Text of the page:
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New Species of Sub-Aerial Diatoms

New Species of Sub-Aerial Diatoms

Context:

The seven new species of sub-aerial diatoms have been discovered from some areas of Western Ghats by city-based scientists from the Agharkar Research Institute (ARI).

Diatoms:

  • Diatoms are single-celled algae which generate nearly 25 % of global oxygen.
  • They are the only organism on the planet with cell walls composed of transparent, opaline silica.
  • They are commonly found in streams, rivers, lakes, and seas.

Significance:

  • Diatoms have light-absorbing molecules (chlorophylls a and c) that collect energy from the sun and turn it into chemical energy through photosynthesis.
  • The diatoms remove carbon dioxide (CO2) from the atmosphere through carbon fixation.
  • The CO2 is converted to organic carbon in the form of sugar, and oxygen (O2) is released.
  • Diatoms produce long-chain fatty acids.
  • Diatoms are an important source of energy-rich molecules that are food for the entire food web, from zooplankton to aquatic insects to fish to whales.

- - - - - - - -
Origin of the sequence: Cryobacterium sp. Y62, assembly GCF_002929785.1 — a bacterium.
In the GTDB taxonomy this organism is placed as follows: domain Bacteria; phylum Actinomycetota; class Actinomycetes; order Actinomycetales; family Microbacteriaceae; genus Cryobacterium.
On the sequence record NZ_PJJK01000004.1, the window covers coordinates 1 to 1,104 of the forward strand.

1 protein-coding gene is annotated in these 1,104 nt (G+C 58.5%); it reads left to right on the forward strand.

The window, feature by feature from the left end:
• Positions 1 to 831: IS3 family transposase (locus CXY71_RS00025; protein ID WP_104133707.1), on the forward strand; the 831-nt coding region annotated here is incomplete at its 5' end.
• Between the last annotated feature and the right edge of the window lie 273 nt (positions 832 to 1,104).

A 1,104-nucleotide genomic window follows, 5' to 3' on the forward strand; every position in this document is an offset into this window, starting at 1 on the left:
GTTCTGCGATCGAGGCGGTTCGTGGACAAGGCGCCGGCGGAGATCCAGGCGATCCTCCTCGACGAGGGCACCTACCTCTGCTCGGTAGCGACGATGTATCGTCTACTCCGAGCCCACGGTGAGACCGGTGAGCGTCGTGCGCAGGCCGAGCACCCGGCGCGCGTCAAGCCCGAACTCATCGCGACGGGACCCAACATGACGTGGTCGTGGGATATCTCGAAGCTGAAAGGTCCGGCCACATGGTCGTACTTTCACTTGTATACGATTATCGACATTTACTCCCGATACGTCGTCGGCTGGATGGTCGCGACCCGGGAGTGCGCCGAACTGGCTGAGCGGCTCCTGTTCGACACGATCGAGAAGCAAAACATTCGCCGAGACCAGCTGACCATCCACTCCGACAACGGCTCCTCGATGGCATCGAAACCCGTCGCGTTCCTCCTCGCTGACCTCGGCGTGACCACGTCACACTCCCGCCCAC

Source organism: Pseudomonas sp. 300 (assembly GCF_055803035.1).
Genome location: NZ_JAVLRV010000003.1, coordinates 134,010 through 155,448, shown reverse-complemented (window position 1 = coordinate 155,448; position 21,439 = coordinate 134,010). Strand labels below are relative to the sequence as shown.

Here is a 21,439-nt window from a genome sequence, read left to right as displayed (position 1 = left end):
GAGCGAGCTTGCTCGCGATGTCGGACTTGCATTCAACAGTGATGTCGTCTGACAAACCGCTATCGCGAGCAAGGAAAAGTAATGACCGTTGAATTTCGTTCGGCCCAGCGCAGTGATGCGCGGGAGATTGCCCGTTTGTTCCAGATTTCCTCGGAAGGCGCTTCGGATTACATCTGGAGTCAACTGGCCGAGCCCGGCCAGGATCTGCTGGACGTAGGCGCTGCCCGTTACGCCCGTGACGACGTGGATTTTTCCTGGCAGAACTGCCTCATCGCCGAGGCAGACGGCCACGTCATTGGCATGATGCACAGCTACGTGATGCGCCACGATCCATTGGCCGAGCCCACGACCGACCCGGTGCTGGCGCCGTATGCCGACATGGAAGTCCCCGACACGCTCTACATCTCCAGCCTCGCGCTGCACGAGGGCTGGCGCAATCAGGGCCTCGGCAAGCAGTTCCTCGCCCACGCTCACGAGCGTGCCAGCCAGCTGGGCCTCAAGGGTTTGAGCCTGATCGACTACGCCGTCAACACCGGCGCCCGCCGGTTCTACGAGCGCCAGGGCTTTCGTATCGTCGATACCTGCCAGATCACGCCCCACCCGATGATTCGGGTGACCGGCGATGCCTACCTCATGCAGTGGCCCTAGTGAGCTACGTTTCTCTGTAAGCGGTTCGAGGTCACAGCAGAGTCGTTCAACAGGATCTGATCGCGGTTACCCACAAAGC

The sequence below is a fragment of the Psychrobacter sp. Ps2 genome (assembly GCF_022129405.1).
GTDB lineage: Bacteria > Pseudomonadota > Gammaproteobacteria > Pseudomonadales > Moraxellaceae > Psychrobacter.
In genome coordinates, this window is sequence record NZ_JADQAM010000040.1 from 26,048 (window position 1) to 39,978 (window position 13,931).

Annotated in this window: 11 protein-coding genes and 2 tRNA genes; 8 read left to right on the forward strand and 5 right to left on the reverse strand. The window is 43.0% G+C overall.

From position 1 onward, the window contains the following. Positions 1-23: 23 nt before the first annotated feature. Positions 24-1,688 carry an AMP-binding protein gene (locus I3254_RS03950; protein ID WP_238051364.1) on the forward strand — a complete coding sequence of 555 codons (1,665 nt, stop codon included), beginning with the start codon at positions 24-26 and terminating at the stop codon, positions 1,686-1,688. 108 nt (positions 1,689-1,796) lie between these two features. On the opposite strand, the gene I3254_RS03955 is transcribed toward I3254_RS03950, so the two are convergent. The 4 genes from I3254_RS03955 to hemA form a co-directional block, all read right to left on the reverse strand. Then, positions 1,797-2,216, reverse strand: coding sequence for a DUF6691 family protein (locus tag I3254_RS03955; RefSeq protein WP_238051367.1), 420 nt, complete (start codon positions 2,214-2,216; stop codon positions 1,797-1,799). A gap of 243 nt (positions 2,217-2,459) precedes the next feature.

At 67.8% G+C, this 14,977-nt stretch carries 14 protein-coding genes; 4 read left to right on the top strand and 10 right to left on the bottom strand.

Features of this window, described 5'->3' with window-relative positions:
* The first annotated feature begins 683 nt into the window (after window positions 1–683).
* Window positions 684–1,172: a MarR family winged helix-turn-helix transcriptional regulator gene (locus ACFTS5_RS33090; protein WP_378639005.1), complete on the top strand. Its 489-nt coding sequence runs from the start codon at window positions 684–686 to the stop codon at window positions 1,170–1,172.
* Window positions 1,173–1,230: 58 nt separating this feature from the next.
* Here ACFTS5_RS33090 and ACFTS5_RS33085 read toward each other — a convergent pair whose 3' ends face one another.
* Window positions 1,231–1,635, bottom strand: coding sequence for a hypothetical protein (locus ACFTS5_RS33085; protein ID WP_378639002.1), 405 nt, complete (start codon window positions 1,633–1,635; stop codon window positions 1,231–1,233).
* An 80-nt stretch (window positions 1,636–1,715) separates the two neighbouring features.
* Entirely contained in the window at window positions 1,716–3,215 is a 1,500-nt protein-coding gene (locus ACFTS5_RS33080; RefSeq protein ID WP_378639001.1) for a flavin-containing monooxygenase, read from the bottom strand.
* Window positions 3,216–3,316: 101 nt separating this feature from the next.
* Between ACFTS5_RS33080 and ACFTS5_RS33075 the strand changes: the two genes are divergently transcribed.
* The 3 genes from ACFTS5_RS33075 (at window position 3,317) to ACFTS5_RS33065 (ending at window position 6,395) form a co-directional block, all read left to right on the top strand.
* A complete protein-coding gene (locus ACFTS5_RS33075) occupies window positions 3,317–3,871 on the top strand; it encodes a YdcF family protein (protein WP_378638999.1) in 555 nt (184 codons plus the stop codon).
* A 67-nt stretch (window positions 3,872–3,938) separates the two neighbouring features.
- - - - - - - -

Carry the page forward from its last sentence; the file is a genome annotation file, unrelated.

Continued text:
• Zooplanktons depend on phytoplankton for their food and other matter found in the sea (heterotrophs).
    • Phytoplankton and zooplankton: ‘Phyto‘ is used for small plants like diatoms and algae and ‘zoo‘ is used for small animals like tiny fish, crustaceans, which are weak swimmers and just move along the currents.
    • Plankton refers to the smallest aquatic plants or animals that float and drift in the limnetic zone of water bodies.

Carbon fixation:

  • It is also called ?arbon assimilation.
  • It is the process by which inorganic carbon (particularly in the form of carbon dioxide) is converted to organic compounds by living organisms.
  • The organic compounds are then used to store energy and as building blocks for other important biomolecules.
  • Photosynthesis is the most prominent example of carbon fixation. Chemosynthesis can take place in the absence of sunlight.
  • Organisms that grow by fixing carbon are called autotrophs, which include photoautotrophs (which use sunlight), and lithoautotrophs (which use inorganic oxidation).
    • Heterotrophs are not themselves capable of carbon fixation but are able to grow by consuming the carbon fixed by autotrophs.

Source: Indian Express